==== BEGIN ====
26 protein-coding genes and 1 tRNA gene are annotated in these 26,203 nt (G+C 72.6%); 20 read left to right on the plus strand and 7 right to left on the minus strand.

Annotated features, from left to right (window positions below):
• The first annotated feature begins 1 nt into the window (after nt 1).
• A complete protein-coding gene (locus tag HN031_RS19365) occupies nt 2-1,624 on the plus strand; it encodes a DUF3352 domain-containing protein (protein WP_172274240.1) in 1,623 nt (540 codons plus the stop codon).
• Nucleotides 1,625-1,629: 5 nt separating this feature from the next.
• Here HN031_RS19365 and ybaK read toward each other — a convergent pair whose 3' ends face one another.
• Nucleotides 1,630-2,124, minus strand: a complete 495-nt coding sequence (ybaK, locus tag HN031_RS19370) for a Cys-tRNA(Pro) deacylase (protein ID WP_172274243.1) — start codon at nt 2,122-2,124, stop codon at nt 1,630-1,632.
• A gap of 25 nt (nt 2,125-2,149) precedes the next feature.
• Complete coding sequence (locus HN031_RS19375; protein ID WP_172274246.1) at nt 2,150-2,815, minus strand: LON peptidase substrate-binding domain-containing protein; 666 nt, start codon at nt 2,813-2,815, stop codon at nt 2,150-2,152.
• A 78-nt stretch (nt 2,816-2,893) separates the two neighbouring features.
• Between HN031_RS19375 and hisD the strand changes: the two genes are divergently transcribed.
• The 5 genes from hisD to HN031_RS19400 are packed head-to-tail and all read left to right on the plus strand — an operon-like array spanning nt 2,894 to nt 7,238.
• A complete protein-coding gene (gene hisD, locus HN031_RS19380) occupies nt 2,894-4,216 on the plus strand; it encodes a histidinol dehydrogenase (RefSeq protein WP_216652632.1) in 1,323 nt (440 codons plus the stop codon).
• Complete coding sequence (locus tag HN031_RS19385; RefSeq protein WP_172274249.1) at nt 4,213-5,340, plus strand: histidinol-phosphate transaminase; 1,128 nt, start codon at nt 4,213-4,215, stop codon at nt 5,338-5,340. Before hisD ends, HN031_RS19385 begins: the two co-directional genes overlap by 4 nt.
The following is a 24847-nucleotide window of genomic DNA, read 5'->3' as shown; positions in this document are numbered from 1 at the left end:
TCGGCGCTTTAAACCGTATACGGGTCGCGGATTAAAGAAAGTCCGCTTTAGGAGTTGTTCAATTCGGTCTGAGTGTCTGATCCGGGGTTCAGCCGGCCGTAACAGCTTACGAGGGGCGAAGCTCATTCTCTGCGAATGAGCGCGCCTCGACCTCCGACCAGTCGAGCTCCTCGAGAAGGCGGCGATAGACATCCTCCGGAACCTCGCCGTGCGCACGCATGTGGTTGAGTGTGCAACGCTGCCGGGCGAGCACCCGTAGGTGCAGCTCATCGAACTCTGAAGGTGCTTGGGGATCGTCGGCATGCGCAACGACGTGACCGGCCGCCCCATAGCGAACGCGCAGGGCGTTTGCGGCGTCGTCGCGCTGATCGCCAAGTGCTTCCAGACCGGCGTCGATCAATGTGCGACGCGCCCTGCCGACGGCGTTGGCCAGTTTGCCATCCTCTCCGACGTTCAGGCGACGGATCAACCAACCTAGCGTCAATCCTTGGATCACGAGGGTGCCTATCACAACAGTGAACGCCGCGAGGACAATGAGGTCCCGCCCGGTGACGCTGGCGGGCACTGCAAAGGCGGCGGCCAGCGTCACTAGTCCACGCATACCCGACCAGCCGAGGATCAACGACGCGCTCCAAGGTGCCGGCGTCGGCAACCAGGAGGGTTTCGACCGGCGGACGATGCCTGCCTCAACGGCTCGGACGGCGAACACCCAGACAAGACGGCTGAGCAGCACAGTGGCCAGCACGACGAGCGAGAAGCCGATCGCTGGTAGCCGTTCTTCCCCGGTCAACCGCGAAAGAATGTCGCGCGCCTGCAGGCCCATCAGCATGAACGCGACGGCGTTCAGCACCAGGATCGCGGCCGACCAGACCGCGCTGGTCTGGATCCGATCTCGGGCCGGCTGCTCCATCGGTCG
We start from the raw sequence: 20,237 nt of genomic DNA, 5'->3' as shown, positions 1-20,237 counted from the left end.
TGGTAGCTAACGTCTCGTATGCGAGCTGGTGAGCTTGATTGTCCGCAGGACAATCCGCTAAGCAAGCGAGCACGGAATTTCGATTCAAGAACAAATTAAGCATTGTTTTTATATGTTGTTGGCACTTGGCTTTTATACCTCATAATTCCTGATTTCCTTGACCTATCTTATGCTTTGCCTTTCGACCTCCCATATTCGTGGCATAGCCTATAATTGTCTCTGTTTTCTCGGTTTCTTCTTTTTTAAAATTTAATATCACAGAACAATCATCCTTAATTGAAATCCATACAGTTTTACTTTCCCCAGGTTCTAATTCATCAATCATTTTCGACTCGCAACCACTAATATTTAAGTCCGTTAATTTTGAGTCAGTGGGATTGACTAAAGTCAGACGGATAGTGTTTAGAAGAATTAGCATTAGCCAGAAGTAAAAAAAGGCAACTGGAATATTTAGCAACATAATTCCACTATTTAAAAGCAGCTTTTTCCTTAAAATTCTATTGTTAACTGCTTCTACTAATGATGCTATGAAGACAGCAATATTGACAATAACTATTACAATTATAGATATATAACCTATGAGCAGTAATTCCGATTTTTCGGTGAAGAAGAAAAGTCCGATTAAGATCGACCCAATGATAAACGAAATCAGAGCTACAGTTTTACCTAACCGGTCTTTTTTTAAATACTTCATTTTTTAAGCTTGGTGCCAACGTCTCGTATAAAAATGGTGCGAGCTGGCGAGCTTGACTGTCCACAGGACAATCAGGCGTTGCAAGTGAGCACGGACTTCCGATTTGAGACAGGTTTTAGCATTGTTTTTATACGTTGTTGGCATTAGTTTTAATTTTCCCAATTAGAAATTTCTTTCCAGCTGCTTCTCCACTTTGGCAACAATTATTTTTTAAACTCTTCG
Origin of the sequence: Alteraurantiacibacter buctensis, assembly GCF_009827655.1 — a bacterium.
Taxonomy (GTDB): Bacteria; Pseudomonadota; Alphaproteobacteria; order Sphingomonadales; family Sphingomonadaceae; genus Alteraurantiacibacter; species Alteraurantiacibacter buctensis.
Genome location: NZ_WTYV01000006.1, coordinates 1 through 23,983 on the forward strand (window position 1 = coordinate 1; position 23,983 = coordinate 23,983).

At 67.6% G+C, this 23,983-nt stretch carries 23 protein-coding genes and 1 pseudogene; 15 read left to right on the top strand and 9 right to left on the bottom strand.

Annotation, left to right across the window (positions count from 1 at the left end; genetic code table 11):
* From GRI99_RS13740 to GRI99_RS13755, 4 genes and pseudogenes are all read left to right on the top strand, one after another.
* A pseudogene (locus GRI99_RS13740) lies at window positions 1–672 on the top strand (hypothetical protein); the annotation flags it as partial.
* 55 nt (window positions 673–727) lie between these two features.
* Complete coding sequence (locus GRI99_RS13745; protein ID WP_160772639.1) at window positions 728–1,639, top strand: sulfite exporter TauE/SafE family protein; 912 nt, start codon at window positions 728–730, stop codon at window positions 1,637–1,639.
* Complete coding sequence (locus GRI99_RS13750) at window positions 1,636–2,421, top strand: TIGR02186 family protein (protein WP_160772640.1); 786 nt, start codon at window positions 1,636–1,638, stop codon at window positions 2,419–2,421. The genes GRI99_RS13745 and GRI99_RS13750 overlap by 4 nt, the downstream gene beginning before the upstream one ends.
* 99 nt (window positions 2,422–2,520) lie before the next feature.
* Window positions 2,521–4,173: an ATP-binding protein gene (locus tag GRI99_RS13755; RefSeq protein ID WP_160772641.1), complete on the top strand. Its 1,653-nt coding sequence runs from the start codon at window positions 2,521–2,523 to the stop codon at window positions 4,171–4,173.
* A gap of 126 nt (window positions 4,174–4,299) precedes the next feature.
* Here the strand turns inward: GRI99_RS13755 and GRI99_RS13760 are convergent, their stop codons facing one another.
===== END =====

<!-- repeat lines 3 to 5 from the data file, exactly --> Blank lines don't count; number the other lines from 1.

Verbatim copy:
• The first annotated feature begins 1 nt into the window (after nt 1).
• A complete protein-coding gene (locus tag HN031_RS19365) occupies nt 2-1,624 on the plus strand; it encodes a DUF3352 domain-containing protein (protein WP_172274240.1) in 1,623 nt (540 codons plus the stop codon).
• Nucleotides 1,625-1,629: 5 nt separating this feature from the next.